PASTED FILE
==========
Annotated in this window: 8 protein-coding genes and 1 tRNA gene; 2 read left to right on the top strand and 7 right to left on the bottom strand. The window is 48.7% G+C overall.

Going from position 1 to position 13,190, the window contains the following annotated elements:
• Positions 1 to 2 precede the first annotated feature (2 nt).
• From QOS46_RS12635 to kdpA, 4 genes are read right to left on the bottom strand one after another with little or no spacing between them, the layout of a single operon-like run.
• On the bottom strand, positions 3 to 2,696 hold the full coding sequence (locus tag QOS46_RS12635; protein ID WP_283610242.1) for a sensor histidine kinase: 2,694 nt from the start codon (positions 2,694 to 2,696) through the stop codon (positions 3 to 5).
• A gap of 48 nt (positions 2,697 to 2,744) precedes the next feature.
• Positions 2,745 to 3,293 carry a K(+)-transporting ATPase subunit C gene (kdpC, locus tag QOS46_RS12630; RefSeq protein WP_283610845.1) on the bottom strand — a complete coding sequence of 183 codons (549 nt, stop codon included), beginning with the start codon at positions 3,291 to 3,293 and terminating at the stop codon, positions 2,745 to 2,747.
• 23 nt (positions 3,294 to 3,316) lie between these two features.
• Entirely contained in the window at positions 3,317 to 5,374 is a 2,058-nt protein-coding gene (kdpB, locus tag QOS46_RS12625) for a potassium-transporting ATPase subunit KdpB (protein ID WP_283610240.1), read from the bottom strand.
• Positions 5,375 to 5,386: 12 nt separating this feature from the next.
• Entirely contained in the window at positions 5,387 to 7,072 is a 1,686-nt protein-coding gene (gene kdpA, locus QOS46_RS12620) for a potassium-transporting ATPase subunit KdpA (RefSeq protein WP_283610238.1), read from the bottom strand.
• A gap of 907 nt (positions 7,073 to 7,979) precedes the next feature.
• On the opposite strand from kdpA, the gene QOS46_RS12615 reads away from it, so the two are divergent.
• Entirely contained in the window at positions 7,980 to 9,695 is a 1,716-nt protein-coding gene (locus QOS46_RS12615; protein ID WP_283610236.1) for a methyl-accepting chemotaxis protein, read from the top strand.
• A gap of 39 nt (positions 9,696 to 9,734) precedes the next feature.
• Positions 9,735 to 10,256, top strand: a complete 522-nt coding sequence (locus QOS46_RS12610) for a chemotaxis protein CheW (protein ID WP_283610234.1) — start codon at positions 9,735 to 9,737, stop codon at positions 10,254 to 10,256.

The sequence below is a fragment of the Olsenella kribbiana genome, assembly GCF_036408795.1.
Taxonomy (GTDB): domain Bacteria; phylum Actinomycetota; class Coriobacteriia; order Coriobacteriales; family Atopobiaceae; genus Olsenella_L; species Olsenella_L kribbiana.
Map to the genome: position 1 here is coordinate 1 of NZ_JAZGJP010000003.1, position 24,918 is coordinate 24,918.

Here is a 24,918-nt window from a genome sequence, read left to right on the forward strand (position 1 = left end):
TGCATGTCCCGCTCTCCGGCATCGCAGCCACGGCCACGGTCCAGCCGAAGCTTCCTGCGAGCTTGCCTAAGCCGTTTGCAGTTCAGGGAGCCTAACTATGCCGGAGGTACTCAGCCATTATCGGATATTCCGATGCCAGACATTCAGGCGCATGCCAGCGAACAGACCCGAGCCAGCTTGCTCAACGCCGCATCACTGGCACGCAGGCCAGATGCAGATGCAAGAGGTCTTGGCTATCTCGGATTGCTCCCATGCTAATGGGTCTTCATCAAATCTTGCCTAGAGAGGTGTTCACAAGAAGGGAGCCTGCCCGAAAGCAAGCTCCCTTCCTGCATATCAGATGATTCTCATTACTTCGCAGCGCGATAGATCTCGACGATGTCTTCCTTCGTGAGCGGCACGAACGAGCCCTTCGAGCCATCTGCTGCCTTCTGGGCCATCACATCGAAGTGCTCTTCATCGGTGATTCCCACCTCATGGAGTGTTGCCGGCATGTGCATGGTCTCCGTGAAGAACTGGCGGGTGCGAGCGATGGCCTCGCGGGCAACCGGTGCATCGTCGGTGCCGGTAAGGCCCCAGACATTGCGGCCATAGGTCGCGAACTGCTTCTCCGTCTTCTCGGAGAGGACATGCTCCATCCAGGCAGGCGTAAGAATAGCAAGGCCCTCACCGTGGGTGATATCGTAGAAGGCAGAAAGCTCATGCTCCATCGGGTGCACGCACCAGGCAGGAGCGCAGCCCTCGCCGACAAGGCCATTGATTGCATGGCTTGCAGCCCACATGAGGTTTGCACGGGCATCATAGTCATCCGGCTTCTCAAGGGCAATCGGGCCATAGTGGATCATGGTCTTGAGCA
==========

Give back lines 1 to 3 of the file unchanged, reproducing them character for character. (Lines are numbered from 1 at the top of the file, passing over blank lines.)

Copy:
Annotated in this window: 8 protein-coding genes and 1 tRNA gene; 2 read left to right on the top strand and 7 right to left on the bottom strand. The window is 48.7% G+C overall.

Going from position 1 to position 13,190, the window contains the following annotated elements:
• Positions 1 to 2 precede the first annotated feature (2 nt).